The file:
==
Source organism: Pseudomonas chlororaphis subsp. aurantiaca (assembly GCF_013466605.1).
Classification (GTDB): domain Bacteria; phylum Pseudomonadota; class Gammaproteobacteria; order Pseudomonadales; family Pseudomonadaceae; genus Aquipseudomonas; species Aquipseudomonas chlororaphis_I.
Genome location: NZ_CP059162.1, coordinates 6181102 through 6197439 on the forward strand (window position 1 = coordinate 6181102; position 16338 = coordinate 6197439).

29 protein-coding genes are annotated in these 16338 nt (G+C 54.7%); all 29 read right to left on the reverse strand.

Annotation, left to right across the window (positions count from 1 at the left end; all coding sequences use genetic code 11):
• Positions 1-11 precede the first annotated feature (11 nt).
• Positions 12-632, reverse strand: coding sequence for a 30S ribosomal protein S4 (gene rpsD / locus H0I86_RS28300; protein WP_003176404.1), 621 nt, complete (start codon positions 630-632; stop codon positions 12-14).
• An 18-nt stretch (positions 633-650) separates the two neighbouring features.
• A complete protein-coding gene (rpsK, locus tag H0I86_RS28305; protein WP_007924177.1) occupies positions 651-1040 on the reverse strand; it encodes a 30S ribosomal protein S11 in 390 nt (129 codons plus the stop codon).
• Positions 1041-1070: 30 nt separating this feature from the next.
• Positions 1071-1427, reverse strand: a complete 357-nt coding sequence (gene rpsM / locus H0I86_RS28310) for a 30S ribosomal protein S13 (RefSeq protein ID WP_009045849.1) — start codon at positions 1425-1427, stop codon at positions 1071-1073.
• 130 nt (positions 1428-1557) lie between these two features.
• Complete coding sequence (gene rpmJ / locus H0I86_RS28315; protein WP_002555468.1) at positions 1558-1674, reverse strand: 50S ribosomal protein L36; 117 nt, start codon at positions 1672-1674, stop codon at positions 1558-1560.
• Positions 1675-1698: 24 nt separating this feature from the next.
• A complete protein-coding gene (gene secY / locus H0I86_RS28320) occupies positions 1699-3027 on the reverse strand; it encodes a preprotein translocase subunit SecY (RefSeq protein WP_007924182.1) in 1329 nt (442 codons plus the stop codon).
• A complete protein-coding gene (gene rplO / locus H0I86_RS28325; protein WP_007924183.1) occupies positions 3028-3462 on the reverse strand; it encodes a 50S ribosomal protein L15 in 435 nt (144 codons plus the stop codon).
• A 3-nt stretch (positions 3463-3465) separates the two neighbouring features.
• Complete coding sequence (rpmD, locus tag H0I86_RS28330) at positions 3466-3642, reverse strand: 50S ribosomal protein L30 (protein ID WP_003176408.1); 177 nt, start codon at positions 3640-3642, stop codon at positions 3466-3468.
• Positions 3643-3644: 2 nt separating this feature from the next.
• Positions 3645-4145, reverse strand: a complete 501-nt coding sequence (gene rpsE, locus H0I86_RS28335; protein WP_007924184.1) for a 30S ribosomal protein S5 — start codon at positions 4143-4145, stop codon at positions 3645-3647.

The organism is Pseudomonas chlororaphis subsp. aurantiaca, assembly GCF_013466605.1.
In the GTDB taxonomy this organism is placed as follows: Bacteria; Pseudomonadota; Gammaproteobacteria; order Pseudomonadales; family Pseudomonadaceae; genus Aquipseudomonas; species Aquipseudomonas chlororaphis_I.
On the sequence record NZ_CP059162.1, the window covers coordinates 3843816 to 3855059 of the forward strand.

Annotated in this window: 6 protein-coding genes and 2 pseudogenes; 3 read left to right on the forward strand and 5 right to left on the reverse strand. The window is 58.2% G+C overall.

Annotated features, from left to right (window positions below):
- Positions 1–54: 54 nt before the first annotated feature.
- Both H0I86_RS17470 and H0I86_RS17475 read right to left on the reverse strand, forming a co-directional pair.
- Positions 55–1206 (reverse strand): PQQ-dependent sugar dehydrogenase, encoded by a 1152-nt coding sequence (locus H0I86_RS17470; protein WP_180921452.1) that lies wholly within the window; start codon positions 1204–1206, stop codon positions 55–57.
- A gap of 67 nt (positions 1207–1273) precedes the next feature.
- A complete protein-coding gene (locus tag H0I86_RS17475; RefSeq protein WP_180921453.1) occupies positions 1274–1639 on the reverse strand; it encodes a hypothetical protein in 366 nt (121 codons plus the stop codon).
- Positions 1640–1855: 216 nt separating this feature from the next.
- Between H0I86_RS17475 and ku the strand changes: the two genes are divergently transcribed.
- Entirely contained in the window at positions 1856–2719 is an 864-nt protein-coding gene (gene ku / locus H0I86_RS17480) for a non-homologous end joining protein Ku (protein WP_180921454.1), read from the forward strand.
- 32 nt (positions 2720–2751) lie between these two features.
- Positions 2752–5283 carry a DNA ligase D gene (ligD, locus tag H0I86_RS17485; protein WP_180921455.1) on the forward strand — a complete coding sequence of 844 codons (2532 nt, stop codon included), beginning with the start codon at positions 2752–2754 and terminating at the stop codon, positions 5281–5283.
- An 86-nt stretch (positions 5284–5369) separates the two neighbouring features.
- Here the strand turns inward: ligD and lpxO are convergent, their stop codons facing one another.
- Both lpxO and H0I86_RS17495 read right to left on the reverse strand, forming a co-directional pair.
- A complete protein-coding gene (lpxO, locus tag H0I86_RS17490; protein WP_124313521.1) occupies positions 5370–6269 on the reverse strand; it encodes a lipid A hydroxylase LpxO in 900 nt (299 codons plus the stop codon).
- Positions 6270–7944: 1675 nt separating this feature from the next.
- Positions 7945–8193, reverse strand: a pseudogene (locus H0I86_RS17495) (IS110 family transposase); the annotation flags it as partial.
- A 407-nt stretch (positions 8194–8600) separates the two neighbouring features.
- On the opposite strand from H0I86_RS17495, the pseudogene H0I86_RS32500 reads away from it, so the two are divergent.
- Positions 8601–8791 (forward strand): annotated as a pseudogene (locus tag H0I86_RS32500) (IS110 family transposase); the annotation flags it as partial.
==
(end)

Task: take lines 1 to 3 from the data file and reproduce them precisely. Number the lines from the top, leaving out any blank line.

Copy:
Source organism: Pseudomonas chlororaphis subsp. aurantiaca (assembly GCF_013466605.1).
Classification (GTDB): domain Bacteria; phylum Pseudomonadota; class Gammaproteobacteria; order Pseudomonadales; family Pseudomonadaceae; genus Aquipseudomonas; species Aquipseudomonas chlororaphis_I.
Genome location: NZ_CP059162.1, coordinates 6181102 through 6197439 on the forward strand (window position 1 = coordinate 6181102; position 16338 = coordinate 6197439).